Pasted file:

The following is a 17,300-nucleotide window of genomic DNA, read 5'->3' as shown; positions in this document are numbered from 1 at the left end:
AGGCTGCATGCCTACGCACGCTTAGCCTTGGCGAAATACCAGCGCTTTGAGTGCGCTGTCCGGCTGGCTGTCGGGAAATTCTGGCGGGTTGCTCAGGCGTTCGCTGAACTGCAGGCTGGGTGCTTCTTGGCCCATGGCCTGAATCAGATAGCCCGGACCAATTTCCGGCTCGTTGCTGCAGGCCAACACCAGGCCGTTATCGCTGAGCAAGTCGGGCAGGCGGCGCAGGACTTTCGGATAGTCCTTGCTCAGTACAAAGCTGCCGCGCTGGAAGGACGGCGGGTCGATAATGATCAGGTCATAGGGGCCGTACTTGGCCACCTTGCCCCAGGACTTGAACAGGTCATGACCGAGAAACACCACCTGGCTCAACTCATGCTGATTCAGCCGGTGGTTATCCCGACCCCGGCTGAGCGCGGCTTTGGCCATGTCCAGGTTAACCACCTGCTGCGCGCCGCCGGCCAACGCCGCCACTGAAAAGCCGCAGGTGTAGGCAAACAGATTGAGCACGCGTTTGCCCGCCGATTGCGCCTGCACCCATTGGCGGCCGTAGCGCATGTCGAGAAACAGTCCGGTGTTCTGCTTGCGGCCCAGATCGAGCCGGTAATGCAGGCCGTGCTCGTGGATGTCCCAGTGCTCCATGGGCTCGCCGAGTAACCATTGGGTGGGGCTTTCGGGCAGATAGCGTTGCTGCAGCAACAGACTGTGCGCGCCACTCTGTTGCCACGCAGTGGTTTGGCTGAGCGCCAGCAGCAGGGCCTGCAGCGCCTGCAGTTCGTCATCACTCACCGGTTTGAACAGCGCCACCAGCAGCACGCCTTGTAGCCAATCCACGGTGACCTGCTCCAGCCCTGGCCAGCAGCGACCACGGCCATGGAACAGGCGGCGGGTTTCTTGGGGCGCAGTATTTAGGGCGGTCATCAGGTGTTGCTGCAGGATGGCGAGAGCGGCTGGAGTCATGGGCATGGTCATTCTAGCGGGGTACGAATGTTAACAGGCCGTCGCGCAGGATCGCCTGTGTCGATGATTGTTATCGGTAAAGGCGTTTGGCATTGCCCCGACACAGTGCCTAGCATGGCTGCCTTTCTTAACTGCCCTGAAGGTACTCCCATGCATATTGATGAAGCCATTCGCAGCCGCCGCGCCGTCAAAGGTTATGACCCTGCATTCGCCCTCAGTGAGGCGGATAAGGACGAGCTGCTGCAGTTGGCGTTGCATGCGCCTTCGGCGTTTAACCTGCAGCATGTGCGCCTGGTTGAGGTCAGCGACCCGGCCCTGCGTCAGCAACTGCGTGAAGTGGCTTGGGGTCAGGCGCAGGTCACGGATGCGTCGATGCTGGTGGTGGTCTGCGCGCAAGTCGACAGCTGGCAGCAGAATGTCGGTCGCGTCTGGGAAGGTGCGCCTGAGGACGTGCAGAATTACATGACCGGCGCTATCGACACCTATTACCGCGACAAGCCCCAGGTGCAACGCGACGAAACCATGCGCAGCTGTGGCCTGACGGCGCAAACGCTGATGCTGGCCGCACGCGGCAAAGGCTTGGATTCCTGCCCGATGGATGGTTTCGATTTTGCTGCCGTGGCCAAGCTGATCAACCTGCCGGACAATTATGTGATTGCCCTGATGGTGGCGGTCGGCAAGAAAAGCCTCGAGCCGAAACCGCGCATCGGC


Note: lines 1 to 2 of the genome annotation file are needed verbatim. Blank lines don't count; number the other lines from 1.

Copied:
The following is a 17,300-nucleotide window of genomic DNA, read 5'->3' as shown; positions in this document are numbered from 1 at the left end:
AGGCTGCATGCCTACGCACGCTTAGCCTTGGCGAAATACCAGCGCTTTGAGTGCGCTGTCCGGCTGGCTGTCGGGAAATTCTGGCGGGTTGCTCAGGCGTTCGCTGAACTGCAGGCTGGGTGCTTCTTGGCCCATGGCCTGAATCAGATAGCCCGGACCAATTTCCGGCTCGTTGCTGCAGGCCAACACCAGGCCGTTATCGCTGAGCAAGTCGGGCAGGCGGCGCAGGACTTTCGGATAGTCCTTGCTCAGTACAAAGCTGCCGCGCTGGAAGGACGGCGGGTCGATAATGATCAGGTCATAGGGGCCGTACTTGGCCACCTTGCCCCAGGACTTGAACAGGTCATGACCGAGAAACACCACCTGGCTCAACTCATGCTGATTCAGCCGGTGGTTATCCCGACCCCGGCTGAGCGCGGCTTTGGCCATGTCCAGGTTAACCACCTGCTGCGCGCCGCCGGCCAACGCCGCCACTGAAAAGCCGCAGGTGTAGGCAAACAGATTGAGCACGCGTTTGCCCGCCGATTGCGCCTGCACCCATTGGCGGCCGTAGCGCATGTCGAGAAACAGTCCGGTGTTCTGCTTGCGGCCCAGATCGAGCCGGTAATGCAGGCCGTGCTCGTGGATGTCCCAGTGCTCCATGGGCTCGCCGAGTAACCATTGGGTGGGGCTTTCGGGCAGATAGCGTTGCTGCAGCAACAGACTGTGCGCGCCACTCTGTTGCCACGCAGTGGTTTGGCTGAGCGCCAGCAGCAGGGCCTGCAGCGCCTGCAGTTCGTCATCACTCACCGGTTTGAACAGCGCCACCAGCAGCACGCCTTGTAGCCAATCCACGGTGACCTGCTCCAGCCCTGGCCAGCAGCGACCACGGCCATGGAACAGGCGGCGGGTTTCTTGGGGCGCAGTATTTAGGGCGGTCATCAGGTGTTGCTGCAGGATGGCGAGAGCGGCTGGAGTCATGGGCATGGTCATTCTAGCGGGGTACGAATGTTAACAGGCCGTCGCGCAGGATCGCCTGTGTCGATGATTGTTATCGGTAAAGGCGTTTGGCATTGCCCCGACACAGTGCCTAGCATGGCTGCCTTTCTTAACTGCCCTGAAGGTACTCCCATGCATATTGATGAAGCCATTCGCAGCCGCCGCGCCGTCAAAGGTTATGACCCTGCATTCGCCCTCAGTGAGGCGGATAAGGACGAGCTGCTGCAGTTGGCGTTGCATGCGCCTTCGGCGTTTAACCTGCAGCATGTGCGCCTGGTTGAGGTCAGCGACCCGGCCCTGCGTCAGCAACTGCGTGAAGTGGCTTGGGGTCAGGCGCAGGTCACGGATGCGTCGATGCTGGTGGTGGTCTGCGCGCAAGTCGACAGCTGGCAGCAGAATGTCGGTCGCGTCTGGGAAGGTGCGCCTGAGGACGTGCAGAATTACATGACCGGCGCTATCGACACCTATTACCGCGACAAGCCCCAGGTGCAACGCGACGAAACCATGCGCAGCTGTGGCCTGACGGCGCAAACGCTGATGCTGGCCGCACGCGGCAAAGGCTTGGATTCCTGCCCGATGGATGGTTTCGATTTTGCTGCCGTGGCCAAGCTGATCAACCTGCCGGACAATTATGTGATTGCCCTGATGGTGGCGGTCGGCAAGAAAAGCCTCGAGCCGAAACCGCGCATCGGC